Facebook wants to educate users on how to spot fake news

‘We cannot become arbiters of truth itself,’ says social media giant

Facebook wants to get “as close to zero as it can” in relation to fake news. Photograph: PA Wire

Facebook wants to get “as close to zero as it can” in relation to fake news. Photograph: PA Wire


Facebook has promised to crack down on fake news on the platform by “disrupting the incentives” for people to post it and educating its users on how to spot it.

Users should be “sceptical” of catchy headlines “in all caps with exclamation points” and look closely at the web addresses of stories, as many fake news sites mimic the addresses of “authentic news sources”, Facebook will tell users.

The social media giant also said it wanted to make it “less economical” for purveyors of fake news to create it by limiting its distribution as much as possible.

“We find that most fake news on Facebook is financially motivated not ideologically motivated,” said Facebook vice-president Adam Mosseri.

The purveyors will tailor their headlines and switch political perspectives purely on the basis of which will get the most clicks.

“We’re against it and we want to take it seriously,” he said, speaking via videoconference from the International Journalism Festival in Perugia, Italy.

Mr Mosseri, who has responsibility for Facebook’s news feed, said the spread of fake news was “probably not going to go to zero”, although the company wants it “to go as close to zero as it can”.

In the US, Facebook last month started labelling stories from fake news sites as “disputed”, working with third-party organisations that have signed up to a code of principles published by the Poynter Institute’s International Fact Checking Network (IFCN).

It has also teamed up with media organisations on fact-checking initiatives in France and the Netherlands, while a project is due to launch in Germany soon.

Elections were held in the Netherlands earlier this year, while French and German elections are due.


“It is in our interest to internationalise that as soon as possible,” Mr Mosseri said. “We would like to get to Ireland. We would like to get to as many countries as possible.”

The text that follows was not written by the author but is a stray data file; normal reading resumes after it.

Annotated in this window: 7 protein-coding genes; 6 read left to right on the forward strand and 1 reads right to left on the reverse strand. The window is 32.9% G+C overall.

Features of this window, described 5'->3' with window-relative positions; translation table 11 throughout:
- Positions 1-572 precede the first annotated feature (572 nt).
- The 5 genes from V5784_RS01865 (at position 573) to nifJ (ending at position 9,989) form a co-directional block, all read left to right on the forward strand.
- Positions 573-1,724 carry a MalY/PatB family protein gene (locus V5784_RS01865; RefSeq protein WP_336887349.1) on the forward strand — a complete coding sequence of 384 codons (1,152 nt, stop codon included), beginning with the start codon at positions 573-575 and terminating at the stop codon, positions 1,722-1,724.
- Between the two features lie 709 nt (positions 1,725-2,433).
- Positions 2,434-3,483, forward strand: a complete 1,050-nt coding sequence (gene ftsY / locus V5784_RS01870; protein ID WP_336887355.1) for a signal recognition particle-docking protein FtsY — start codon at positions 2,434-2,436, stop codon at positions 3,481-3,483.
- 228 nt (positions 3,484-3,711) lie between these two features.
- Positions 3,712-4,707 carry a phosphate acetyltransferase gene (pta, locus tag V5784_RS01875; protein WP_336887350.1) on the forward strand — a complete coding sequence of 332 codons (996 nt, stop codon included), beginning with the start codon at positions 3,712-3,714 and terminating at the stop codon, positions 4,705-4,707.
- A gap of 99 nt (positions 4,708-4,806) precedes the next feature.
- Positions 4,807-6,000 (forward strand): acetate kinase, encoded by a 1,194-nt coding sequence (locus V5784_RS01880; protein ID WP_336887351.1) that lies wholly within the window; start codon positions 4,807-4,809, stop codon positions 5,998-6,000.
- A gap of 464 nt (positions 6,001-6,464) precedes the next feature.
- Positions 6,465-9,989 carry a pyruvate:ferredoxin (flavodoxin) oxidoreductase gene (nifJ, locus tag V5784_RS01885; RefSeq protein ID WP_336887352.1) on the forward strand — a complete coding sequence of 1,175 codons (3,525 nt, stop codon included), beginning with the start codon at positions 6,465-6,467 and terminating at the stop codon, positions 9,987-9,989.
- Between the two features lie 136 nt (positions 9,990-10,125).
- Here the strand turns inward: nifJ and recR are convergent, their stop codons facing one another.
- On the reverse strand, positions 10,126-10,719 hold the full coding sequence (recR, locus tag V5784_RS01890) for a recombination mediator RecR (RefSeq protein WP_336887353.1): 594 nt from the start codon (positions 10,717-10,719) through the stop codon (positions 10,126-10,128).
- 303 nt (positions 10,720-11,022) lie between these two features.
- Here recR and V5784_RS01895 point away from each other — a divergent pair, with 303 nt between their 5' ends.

Identifying misinformation was not a task Facebook could do alone, he added. “We cannot become arbiters of truth itself.”

The Silicon Valley company, founded by Mark Zuckerberg, will from Friday introduce a new “educational tool against misinformation” in 14 countries – not including Ireland – when they open the Facebook app.

The “tips for spotting false news” message will appear prominently in users’ news feeds, with users invited to “check out a few ways to identify whether a story is genuine”. They will be shown the message three times over three days.

Among the ten “tips”, users are asked to consider whether the story might be a joke.

“Some false news stories can be hard to distinguish from humour or satire. Check whether the source is known for parody, and whether the story’s details and tone suggest it may just be for fun,” the social network advises.

Users are also told they can report a story they believe is false to Facebook.

“We need to move into a world where people are more sophisticated about what they read,” Mr Mosseri said.

Campbell Brown, Facebook’s recently appointed head of news partnerships, said the challenge of fake news “goes beyond Facebook”, but that the company hoped to work more closely with publishers, journalists and others to tackle it.

“We are very much part of the news ecosystem. We get that,” said Ms Brown, a former NBC News correspondent and CNN presenter.